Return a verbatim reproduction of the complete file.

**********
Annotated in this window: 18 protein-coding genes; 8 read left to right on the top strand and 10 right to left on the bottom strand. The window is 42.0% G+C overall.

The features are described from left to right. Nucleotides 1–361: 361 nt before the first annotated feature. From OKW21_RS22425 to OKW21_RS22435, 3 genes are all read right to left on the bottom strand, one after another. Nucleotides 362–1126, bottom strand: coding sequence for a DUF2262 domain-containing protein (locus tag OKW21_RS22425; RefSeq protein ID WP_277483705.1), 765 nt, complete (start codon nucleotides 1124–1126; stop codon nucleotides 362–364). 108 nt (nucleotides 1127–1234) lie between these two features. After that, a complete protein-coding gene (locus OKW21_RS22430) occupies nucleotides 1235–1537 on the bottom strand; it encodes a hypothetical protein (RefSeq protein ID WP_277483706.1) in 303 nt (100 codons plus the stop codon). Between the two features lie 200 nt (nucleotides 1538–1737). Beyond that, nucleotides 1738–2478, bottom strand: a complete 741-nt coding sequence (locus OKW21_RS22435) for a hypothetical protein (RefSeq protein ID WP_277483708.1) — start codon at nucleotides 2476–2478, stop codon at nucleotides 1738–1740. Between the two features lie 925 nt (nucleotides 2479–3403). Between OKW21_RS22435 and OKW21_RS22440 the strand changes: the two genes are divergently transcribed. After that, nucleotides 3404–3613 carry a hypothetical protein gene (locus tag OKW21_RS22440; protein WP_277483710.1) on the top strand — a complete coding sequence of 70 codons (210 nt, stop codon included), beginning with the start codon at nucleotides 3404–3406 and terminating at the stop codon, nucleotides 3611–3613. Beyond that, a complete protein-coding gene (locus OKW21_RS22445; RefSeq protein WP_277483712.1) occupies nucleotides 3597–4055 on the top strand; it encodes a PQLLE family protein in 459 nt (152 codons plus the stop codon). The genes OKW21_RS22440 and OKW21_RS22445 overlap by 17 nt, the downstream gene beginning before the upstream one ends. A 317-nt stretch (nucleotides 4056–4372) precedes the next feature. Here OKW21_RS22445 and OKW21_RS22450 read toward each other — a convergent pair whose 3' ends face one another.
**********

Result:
Annotated in this window: 18 protein-coding genes; 8 read left to right on the top strand and 10 right to left on the bottom strand. The window is 42.0% G+C overall.

The features are described from left to right. Nucleotides 1–361: 361 nt before the first annotated feature. From OKW21_RS22425 to OKW21_RS22435, 3 genes are all read right to left on the bottom strand, one after another. Nucleotides 362–1126, bottom strand: coding sequence for a DUF2262 domain-containing protein (locus tag OKW21_RS22425; RefSeq protein ID WP_277483705.1), 765 nt, complete (start codon nucleotides 1124–1126; stop codon nucleotides 362–364). 108 nt (nucleotides 1127–1234) lie between these two features. After that, a complete protein-coding gene (locus OKW21_RS22430) occupies nucleotides 1235–1537 on the bottom strand; it encodes a hypothetical protein (RefSeq protein ID WP_277483706.1) in 303 nt (100 codons plus the stop codon). Between the two features lie 200 nt (nucleotides 1538–1737). Beyond that, nucleotides 1738–2478, bottom strand: a complete 741-nt coding sequence (locus OKW21_RS22435) for a hypothetical protein (RefSeq protein ID WP_277483708.1) — start codon at nucleotides 2476–2478, stop codon at nucleotides 1738–1740. Between the two features lie 925 nt (nucleotides 2479–3403). Between OKW21_RS22435 and OKW21_RS22440 the strand changes: the two genes are divergently transcribed. After that, nucleotides 3404–3613 carry a hypothetical protein gene (locus tag OKW21_RS22440; protein WP_277483710.1) on the top strand — a complete coding sequence of 70 codons (210 nt, stop codon included), beginning with the start codon at nucleotides 3404–3406 and terminating at the stop codon, nucleotides 3611–3613. Beyond that, a complete protein-coding gene (locus OKW21_RS22445; RefSeq protein WP_277483712.1) occupies nucleotides 3597–4055 on the top strand; it encodes a PQLLE family protein in 459 nt (152 codons plus the stop codon). The genes OKW21_RS22440 and OKW21_RS22445 overlap by 17 nt, the downstream gene beginning before the upstream one ends. A 317-nt stretch (nucleotides 4056–4372) precedes the next feature. Here OKW21_RS22445 and OKW21_RS22450 read toward each other — a convergent pair whose 3' ends face one another.